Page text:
Kynurenine is further metabolized along two distinct routes:
- the kynurenine–kynurenic acid (KYNA) pathway, regulated by kynurenine amino transferase (in both astrocytes and microglia) and resulting in production of KYNA, the only known endogenous N-methyl-D-aspartic acid (NMDA) antagonist; and
- the kynurenine–(quinolinic acid)–nicotinic acid pathway, which is initiated by kynurenine hydroxylase in microglia, but not in astrocytes, and results in the production of NMDA agonists and free radical generators (e.g. quinolinic and picolinic acids), the precursors of nicotinic acid.
The crosstalk between the methoxyindole and kynurenine pathways is provided by NMDA-agonist-induced stimulation and NMDA-antagonistinduced inhibition of melatonin formation from serotonin, respectively. A type 1 immune response triggers microglial production of cytokines able to induce IDO. The most powerful inducer of IDO is interferon (IFN)-g. The other type-1 cytokine, tumor necrosis factor (TNF)-α, stimulates and/or drastically potentiates IFN-γ-induced IDO activity. Production of IFN-γ and TNF-α is controlled by (IFN-γ)+874 (T/A) and (TNF-α)-308 (G/A) genotypes, respectively. The high promoter T allele is associated with high IFN-γ production and increased IDO activity (i.e. elevated plasma kynurenine levels and kynurenine/tryptophan ratios) in healthy individuals. The presence of (TNF-α)-308 high promoter (A) may, therefore, strengthen the association between (IFN-γ)+874 high promoter (T) and IDO activity.
There are no published studies of IFN-γ gene polymorphism in schizophrenia. The TNF-α A allele is associated with high vulnerability to the late-onset paranoid-type schizophrenia in males. Genetic regulation of IDO may be affected by hormones; although IDO is not inducible by hormones, application of hydrocortisone, dexamethasone, and prolactin drastically potentiates IFN-γ-induced IDO, while the expression of the IFN-γ gene may be subject to direct hormonal control by estradiol and prolactin.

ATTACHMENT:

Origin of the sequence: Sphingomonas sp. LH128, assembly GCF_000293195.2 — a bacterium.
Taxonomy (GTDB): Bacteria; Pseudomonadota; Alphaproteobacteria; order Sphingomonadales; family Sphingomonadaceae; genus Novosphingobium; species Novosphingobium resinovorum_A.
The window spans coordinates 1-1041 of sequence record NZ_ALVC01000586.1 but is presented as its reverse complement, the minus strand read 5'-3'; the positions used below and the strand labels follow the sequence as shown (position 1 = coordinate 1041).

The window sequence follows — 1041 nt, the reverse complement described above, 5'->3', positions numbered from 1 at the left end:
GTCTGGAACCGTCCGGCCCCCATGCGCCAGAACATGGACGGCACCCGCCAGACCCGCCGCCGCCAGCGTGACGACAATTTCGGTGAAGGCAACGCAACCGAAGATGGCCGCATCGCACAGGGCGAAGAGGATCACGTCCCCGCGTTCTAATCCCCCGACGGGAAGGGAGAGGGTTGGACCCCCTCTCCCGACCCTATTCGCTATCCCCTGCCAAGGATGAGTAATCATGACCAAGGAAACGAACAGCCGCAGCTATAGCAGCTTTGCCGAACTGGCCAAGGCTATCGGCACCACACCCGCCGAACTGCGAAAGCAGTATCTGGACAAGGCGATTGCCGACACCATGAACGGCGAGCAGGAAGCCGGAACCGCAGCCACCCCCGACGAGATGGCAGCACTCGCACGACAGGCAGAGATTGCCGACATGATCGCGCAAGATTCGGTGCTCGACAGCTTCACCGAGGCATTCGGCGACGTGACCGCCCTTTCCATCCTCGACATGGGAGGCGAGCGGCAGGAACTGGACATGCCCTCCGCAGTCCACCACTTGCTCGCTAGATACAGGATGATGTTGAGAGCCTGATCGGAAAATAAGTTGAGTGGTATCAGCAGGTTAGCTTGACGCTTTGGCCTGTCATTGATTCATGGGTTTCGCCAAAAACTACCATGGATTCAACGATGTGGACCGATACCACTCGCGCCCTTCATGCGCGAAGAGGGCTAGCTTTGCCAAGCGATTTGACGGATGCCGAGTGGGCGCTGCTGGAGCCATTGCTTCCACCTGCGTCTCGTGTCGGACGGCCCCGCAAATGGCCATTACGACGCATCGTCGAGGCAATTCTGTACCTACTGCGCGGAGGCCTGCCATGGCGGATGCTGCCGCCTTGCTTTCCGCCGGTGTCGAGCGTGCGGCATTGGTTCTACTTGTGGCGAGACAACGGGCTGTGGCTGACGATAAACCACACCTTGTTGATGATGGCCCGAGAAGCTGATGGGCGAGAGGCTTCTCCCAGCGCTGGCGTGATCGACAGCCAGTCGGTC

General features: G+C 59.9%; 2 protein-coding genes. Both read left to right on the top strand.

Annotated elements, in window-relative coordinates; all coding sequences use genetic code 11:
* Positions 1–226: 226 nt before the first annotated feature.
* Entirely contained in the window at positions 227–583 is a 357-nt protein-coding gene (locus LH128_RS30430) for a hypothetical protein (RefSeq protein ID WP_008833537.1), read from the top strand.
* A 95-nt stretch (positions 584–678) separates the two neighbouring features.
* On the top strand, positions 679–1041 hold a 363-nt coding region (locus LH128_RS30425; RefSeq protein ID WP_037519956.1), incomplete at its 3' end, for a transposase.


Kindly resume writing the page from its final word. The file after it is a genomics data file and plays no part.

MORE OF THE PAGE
The type 2 immune response—which is predominant in schizophrenia—is characterized by inhibition of IDO in microglia and activation of TDO in astrocytes. Due to the the absence of kynurenine hydroxylase in astrocytes, activation of TDO results in a shift from the kynurenine–(quinolinic acid)–nicotinic acid to the kynurenine–KYNA pathway. Increased levels of KYNA in the brain (particularly in the prefrontal cortex) and cerebrospinal fluid (CSF) in schizophrenia may be accounted for by dopaminergic hyperfunction/glutaminergic hypofunction (and related clinical manifestations) in schizophrenia, as KYNA—the only known endogenous NMDA antagonist—activates mid-brain dopaminergic neurons similar to the effect of MK-801, an exogenous NMDA antagonist and psychotomimetic. Furthermore, the higher affinity of KYNA antagonism to a-7-nicotinic acetylcholine receptors than to NMDA receptors may explain the existence of cognitive impairment without psychotic symptoms, while psychotic symptoms are always associated with cognitive impairment.